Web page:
and this figure is increasing each year…
This makes the US the leading coffee drinking nation in the world.
Of course coffee is not the only caffeine beverage avialable these days, there are
all of which mean that if caffeiene is an anxiety trigger, then there is certainly enough caffeine to go around.
How Does it Work?
We all know that coffee helps keep us awake and keep us alert, that is why we use it, but how does it work?
Caffeine is a stimulant that acts on the central nervous system.
It basically counteracts the effects of adenosine, a chemical in the brain that lowers the levels of neural activity. Suppressing the effects of adenosine helps us stay awake and alert.
The problems begin however because caffeine actually increases activity in the specific part of the brain that signals danger.
This increased activity triggers the same symptoms that are experienced during the “fight or flight” response to a threat. The same symptoms that are experienced during a panic attack.
Just take a look at the official symptoms of caffeine consumption:
– Rapid or irregular heartbeat
— Flushed face
— Twitching or trembling
— Distracted thoughts and speech
— Physical agitation
— Mood swings
Of course you have probably experienced some of these yourself from drinking coffee, but they are the exact same symptoms you will get during an anxiety or panic attack.
It doesn’t take much of a leap to see that if a drug has the exact same symptoms of anxiety and panic attacks there is a very good chance that it could cause anxiety and panic attacks.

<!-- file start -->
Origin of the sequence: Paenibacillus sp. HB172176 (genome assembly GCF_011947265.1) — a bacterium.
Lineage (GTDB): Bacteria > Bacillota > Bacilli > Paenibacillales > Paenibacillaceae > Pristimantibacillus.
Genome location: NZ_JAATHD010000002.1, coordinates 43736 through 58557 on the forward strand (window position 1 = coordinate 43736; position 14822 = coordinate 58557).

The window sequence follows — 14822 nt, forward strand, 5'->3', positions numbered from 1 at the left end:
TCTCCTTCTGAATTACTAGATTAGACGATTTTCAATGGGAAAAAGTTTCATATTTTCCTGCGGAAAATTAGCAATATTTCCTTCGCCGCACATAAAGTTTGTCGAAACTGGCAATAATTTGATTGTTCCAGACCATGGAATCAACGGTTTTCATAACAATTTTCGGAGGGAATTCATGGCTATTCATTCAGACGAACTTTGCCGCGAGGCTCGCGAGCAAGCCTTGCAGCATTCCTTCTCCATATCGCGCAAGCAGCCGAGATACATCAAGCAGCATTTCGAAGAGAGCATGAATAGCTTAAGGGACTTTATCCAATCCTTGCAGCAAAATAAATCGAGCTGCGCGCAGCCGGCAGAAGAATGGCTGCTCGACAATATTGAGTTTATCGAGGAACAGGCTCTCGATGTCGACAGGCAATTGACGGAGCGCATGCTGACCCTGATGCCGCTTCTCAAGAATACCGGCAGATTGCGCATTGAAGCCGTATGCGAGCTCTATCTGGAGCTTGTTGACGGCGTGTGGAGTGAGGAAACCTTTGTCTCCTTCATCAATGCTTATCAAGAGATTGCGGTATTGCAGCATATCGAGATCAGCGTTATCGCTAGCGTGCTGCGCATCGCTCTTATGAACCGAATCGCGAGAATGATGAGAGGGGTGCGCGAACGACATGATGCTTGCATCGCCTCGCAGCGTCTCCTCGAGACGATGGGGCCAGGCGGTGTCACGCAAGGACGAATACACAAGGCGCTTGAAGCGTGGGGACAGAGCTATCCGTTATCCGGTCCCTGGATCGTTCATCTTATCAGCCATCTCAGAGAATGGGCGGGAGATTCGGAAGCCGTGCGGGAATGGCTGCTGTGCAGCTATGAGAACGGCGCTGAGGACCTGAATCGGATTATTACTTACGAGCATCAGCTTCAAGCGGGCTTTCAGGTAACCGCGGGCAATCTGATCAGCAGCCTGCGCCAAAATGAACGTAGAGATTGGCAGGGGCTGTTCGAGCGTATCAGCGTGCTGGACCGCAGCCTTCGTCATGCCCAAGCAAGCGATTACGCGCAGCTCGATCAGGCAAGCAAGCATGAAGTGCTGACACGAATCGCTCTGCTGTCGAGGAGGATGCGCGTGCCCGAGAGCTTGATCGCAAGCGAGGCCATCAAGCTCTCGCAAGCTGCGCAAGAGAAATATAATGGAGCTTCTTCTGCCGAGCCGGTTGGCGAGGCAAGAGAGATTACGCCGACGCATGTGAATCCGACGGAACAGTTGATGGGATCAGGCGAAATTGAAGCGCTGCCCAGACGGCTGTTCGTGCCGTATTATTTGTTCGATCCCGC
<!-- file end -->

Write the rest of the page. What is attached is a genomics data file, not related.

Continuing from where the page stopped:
The problem is that many people who have caffeine sensitivity will often overlook the role caffeine plays in their anxiety.
They will knock back a coffee with breakfast and then head down the highway to work. If a panic attack kicks in they will often blame the driving rather than the coffee.
People forget that coffee takes about 15 – 25 minutes to kick in, but it will be another 5 or 6 hours before the amounts of caffeine in the blood have even been reduced by HALF.
It is easy to see how people often do not link their anxiety to their coffee as the symptoms might not immediately appear after drinking.
This means that coffee often gets away without ever being looked at as a possible culprit, so it certainly does look like there is a relationship between anxiety and caffeine.
But what does the science have to say?
There have been many, many studies done in both rats and humans that show the correlation between caffeine consumption, and anxiety and panic attacks.
And it has also been directly shown that people with panic disorder have an increased sensitivity to caffeine, so even giving them small amounts can trigger a panic attack
Other studies have shown similar results with anxiety disorders and have pointed to caffeine toxicity being a possible contributing factor to their anxiety symptoms.
What can you do?
If you think caffeine might be an anxiety trigger for you, then you should think about cutting out all of your caffeine.
This means stopping all caffeine drinks including coffee and sodas and unfortunately steering clear of chocolate as well.
If you are a heavy coffee drinker then you should probably reduce your coffee consumption slowly over time as coffee is addictive and the withdrawal symptoms could also trigger anxiety.
If you are not sure if coffee is a trigger for you, then you could try an experiment that one doctor recommends, to try and find out: Sit down with a pen and paper, drink your usual amount of strongly brewed coffee and note down how it affects you.
Note down the symptoms and see if any of these might normally result in a panic attack.
If you feel that the symptoms from the coffee are the same symptoms that you usually associate with your anxiety or panic attacks, then you should think about cutting the coffee out completely.
Of course just because caffeine is a trigger for many people does not mean that it is what is causing your anxiety
If it is then great. Count yourself lucky
You have an easy cure
If it isn’t then you can continue on your journey to find the root cause of your anxiety